I’m looking at their faces. At their purely naked

bodies and their ability to push and be pushed.

I’m blown away. Rainbows didn’t exist then,

but the presses did and they were hot and wild

and they were lovely. I’m reading their words

and holding them up to my own heart to see if

they match; I will never be as brave.

I came out to my dad

we were sitting on the couch

watching television. I’d written a lengthy


in the notes app of my phone it

had seemed the right thing to do

at the time.

They pushed and pushed and were pushed out

of windows and onto the spikes of pitchforks

and I didn’t know. I arrived too late to have

known before. I’m looking into the faraway

eyes of a likely-dead lesbian with a sign that


I am your worst fear.

I am your best fantasy.

She’s beautiful. I would have loved to meet her,

to speak with her. I want to meet them all, every

single one. They are all of them courageous and

lovers and lovers always win. Even then.

I felt foolish reading my dad

the memo. like reciting

modern Shakespeare

something equally

dramatic / I felt

really just me

trying to explain,

to figure out

how I should do this

all I should have done

was just say it.

They were selling LGBTQ postcards in the gift

shop. Though I could see a pair of rotten capital

-ist hands all over of them, I bought four in black

and white. In one, a class photo of transsexual men

and women. One of the women wears an apron and

carries a rolling pin.

My dad was quiet

“okay.” what I expected

from him the next morning

he had “googled me” so he


for sure what pansexuality meant

when I was so afraid that

I still didn’t.

I’m looking into their faces, wondering what kind of

people they were. I’m assuming they are all long gone

now. Still they are bold and beautiful and I hope that

they died in bed as someone loved and not at the end

of a pitchfork or a burning pyre. I could probably find

out their true fates but somehow that seems disrespectful

to their memories. Or maybe they’d want me to know.

Respect has to be earned.

I was so scared it was fear.

Fear that I was making this

up (to belong) or trying

to be something

I wasn’t I stayed awake all night

thinking and doing “research”

trying to make sense of it

I’d never thought about it

I was ______ or this

since the beginning

sex wasn’t something I ever

really thought about but love

was and attraction I was learning

fluid for me. That was a relief

I didn’t know I needed

the framework wasn’t so rigid

I could be with X/Y/someone all

of a sudden I could know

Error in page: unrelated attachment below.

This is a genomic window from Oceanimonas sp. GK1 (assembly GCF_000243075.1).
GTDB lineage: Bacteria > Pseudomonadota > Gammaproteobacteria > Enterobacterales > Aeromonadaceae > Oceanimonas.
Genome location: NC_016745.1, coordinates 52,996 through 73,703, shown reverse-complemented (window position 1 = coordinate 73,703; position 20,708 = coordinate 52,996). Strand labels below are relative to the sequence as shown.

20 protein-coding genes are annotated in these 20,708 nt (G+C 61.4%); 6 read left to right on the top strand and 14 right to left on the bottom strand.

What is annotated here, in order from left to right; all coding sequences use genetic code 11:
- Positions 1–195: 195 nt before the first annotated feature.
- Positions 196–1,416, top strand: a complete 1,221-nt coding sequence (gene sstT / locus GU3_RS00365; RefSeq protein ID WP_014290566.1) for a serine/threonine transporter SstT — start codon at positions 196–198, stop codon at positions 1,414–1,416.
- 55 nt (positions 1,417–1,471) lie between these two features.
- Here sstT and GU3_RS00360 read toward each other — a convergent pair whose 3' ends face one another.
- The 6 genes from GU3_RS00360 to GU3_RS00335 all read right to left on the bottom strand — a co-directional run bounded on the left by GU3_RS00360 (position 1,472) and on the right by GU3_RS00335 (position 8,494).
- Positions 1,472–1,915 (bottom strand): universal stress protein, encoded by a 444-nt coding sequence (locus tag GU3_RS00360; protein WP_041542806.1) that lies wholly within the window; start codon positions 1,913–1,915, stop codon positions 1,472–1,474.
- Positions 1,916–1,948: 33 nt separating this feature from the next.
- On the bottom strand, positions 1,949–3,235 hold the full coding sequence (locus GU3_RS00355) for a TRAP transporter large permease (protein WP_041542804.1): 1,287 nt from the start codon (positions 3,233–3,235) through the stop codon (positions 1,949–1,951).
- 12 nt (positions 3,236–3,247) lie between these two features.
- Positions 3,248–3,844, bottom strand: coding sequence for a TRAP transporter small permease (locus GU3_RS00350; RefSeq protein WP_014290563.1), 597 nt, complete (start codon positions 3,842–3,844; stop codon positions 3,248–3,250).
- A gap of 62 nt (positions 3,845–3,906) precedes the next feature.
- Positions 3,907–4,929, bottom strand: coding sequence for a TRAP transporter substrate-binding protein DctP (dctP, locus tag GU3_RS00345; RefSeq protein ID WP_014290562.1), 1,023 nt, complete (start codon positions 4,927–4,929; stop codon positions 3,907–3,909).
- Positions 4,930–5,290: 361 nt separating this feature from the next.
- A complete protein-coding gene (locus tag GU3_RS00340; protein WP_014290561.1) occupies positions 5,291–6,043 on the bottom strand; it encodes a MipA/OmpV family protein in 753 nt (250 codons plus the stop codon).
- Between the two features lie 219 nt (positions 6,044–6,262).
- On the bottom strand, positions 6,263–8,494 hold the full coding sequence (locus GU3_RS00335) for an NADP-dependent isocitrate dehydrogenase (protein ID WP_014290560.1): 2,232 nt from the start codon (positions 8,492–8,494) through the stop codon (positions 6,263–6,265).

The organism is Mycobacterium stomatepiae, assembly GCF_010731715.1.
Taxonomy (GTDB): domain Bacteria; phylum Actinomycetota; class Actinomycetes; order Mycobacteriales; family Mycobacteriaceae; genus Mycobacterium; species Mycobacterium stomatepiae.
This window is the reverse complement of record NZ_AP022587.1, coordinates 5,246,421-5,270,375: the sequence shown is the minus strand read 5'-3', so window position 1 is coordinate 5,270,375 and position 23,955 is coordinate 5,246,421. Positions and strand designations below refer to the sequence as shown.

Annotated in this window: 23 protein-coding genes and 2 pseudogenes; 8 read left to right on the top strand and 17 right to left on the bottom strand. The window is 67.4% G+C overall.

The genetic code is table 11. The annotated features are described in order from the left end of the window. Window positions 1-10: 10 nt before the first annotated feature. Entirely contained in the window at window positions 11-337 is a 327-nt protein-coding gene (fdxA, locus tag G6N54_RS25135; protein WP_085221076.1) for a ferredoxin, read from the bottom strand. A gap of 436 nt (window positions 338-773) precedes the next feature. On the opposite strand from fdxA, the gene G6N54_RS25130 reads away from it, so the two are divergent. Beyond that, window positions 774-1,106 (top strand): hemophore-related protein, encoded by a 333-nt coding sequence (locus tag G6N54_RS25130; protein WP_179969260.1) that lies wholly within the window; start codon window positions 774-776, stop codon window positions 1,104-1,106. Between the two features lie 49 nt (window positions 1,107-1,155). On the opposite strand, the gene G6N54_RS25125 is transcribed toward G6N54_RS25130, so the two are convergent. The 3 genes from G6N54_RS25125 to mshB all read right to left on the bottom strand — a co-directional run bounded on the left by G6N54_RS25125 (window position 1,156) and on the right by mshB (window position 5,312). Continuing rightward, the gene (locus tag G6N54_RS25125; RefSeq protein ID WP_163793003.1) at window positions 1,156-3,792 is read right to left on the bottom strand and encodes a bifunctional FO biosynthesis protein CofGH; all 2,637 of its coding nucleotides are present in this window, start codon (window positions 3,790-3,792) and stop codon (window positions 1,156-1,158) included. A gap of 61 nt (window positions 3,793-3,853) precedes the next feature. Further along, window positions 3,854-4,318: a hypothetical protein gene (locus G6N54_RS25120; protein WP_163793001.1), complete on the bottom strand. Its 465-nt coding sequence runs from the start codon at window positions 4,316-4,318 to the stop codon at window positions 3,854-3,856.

that mattered

to me.

“Holding the Man”

What do you say?

Will you run away?

With me, in you hand-me-down car?

I know a place, I promise we’ll be safe,

no one will see.

Your father knows, and so does mine.

Welcome to the unemployment line,

so long as we’re together.

I bought you a ring today,

and as the woman boxed it away,

she asked me who it was for.

As you can imagine, I was shown the door.

I understand, why being different is such a cause for concern.

Still I yearn, to take you, my darling, to Italy.

Where I will dance in the dawn with you,

and hold your hand in public.

Where you will guide me down the sand,

and away from dry land.

We’ll float, side by side,

inviting the tide,

to our wedding.

We are playing a game,

in their eyes, a false declaration, a schoolboy crush.

But my sight only falls on you.

My love, my husband.

I don’t need anyone’s permission.

Because when I kiss you,

I taste the stars.

My hands start to shake.

I grab onto you,

as our prophet delivers his final words.

I can feel your heartbeat,

as quick as a hummingbird’s.

Then nothing, as you turn to look at me.

I guess Italy will have to wait,

for something less ornate.

But we will stay together.

I won’t leave you.

It’s got a hold of you now, my dear.

But I still have that smile you gave me,

your beautiful laugh.

I replay them in my head,

as your lips see red,

and the ocean steals you away for good.

It is in Italy that I will be misunderstood.

Lying in a golden glen,

holding you,

time and again.

“Paul’s Case”

He dabbed a sprig of liquid lavender on one wrist.

Then the other.

His mirror gawked at him,

at her,

struck blind by such brazen behavior.

The crystal bottle shook as his hands did,

which made replacing the cap difficult.

His father didn’t know.

His father didn’t know about the silk scarves stuffed into a small slit in the upstairs mattress. His father didn’t know about the trips to the theatre district, and the lace costumes she had tried on.

Was there no mercy? No understanding?

Of course not,

this was a man’s world.